His Holiness the 17th Gyalwa Karmapa Trinley Thaye Dorje in Taipei City
His Holiness the 17th Gyalwa Karmapa has recently started the first of two grand tours scheduled for this year.
The first stop of his four-month itinerary, which will incorporate more than ten countries in South East Asia and Europe is Taipei City, the capital of the Republic of China, commonly known as Taiwan.
This is His Holiness’ third visit to Taiwan – the first one took place in 1999, the second at the end of 2005. Now, after almost seven years, and following the ardent and persistent requests by his many devotees, he is finally back, and the enthusiastic welcome he was given upon his arrival reflects the devotion and joy of his Taiwanese students.
This year’s visit was organised by Karma Kagyu Buddhist Association, ROC, an association of Karma Kagyu centres in Taiwan, and they did a wonderful job preparing for this great event.
His Holiness arrived in Taipei City in the early afternoon of April 30. After an enthusiastic welcome at the airport he was escorted to the exclusive Grand Hotel. When his car arrived at the hotel a rainbow was clearly visible in the sky above.
Once inside the hotel, he was given a lavish reception: two rows of monks holding colourful banners of victory lined the splendidly decorated lobby, and His Holiness was escorted through their middle by more monks holding incense and playing ritual instruments.
Although the official programme is not due to start until the evening of May 4, His Holiness has had a busy schedule on his first two days in Taipei City. Most of this time has been devoted to the media, with two extensive lunch and dinner meetings with the chief editors of numerous print media and TV stations on May 1 and a well-attended press conference on the afternoon of May 2.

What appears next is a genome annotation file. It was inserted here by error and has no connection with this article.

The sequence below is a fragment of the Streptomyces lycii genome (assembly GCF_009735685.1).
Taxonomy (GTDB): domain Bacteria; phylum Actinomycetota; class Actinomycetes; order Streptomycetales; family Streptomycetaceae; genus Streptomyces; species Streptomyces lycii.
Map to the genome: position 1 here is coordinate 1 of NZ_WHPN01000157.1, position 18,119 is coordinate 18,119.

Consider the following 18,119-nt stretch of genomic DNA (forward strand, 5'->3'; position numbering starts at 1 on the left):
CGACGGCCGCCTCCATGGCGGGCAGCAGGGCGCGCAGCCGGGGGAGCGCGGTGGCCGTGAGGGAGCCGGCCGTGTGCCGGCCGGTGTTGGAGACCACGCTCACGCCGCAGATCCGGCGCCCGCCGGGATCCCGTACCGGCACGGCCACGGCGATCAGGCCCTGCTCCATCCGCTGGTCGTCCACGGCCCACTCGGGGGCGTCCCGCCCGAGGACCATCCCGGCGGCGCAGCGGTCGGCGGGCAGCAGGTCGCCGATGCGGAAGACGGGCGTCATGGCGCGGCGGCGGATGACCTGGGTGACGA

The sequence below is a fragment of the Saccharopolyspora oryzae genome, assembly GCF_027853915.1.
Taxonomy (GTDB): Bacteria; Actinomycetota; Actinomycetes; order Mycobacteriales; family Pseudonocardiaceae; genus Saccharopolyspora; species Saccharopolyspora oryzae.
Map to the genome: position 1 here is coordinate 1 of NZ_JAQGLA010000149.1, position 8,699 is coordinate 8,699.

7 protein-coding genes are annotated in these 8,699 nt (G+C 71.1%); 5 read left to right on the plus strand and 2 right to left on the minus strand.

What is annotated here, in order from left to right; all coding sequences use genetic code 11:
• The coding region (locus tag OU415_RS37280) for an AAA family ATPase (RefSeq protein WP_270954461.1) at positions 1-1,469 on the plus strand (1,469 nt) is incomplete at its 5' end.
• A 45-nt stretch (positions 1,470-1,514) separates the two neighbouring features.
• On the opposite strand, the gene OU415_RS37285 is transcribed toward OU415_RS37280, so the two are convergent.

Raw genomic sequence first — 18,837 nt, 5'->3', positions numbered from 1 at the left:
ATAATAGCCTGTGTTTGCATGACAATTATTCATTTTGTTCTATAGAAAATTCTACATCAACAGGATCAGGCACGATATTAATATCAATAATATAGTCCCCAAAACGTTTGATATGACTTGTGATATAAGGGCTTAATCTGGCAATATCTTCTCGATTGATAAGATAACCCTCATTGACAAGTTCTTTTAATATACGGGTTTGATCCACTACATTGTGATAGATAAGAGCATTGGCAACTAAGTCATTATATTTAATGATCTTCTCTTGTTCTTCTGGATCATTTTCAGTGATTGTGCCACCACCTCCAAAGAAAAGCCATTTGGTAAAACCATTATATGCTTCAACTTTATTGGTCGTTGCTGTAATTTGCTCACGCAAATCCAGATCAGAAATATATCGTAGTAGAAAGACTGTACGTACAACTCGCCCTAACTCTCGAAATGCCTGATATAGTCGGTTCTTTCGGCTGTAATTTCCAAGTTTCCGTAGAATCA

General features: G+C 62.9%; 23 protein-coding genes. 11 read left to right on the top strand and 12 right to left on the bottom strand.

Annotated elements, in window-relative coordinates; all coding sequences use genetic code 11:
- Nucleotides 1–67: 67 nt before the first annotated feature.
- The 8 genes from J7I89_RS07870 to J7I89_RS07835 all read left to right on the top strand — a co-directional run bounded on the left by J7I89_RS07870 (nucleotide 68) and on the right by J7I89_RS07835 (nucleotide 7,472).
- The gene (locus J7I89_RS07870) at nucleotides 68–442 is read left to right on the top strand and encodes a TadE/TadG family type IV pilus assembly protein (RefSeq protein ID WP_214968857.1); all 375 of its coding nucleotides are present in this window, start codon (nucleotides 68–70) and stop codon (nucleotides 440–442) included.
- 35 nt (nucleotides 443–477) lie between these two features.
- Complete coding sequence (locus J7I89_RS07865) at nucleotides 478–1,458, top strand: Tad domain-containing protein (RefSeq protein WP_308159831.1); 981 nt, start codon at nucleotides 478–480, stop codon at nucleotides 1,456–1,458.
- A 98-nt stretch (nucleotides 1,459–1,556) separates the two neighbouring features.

The main topics addressed during the press conference were His Holiness’ upcoming programme in Taiwan, his intentions and aspiration for this visit, as well as ways and means to prevent and remedy the chaotic, obstacle-ridden times which the world at large – with Taiwan no exception – is facing at the moment. Concerning the last question, His Holiness replied that methods and tools for preventing those did indeed exist, “because the most important ingredient is ourselves. It’s nothing else, just ourselves. So all we need to do is evaluate how we have spent our lives for the last few years, and particularly in the context of whether we have led a life with the application of patience, of generosity, of compassion, or whether we have somehow let ourselves get carried away by afflictive emotions. So by running through our own history of years, we will be able to find out what is the cause for these temporary difficulties and challenges. (…) What the Buddha teaches is that any challenge, any problem can be solved by just looking into one’s own mind, watching one’s mind, one’s consciousness, watching how it behaves and how it functions. So therefore I believe that the answer, the solution is to first of all look into our minds and see how the mind is, and then from there I’m quite sure that we will find that logically if we train our mind more and more to develop that much more compassion and generosity and patience, all of these virtuous forms of thoughts, then whatever kinds of problems may arise, they can all be solved.”
Report: Rabjam Rikki Catty, Photos: Thule G. Jug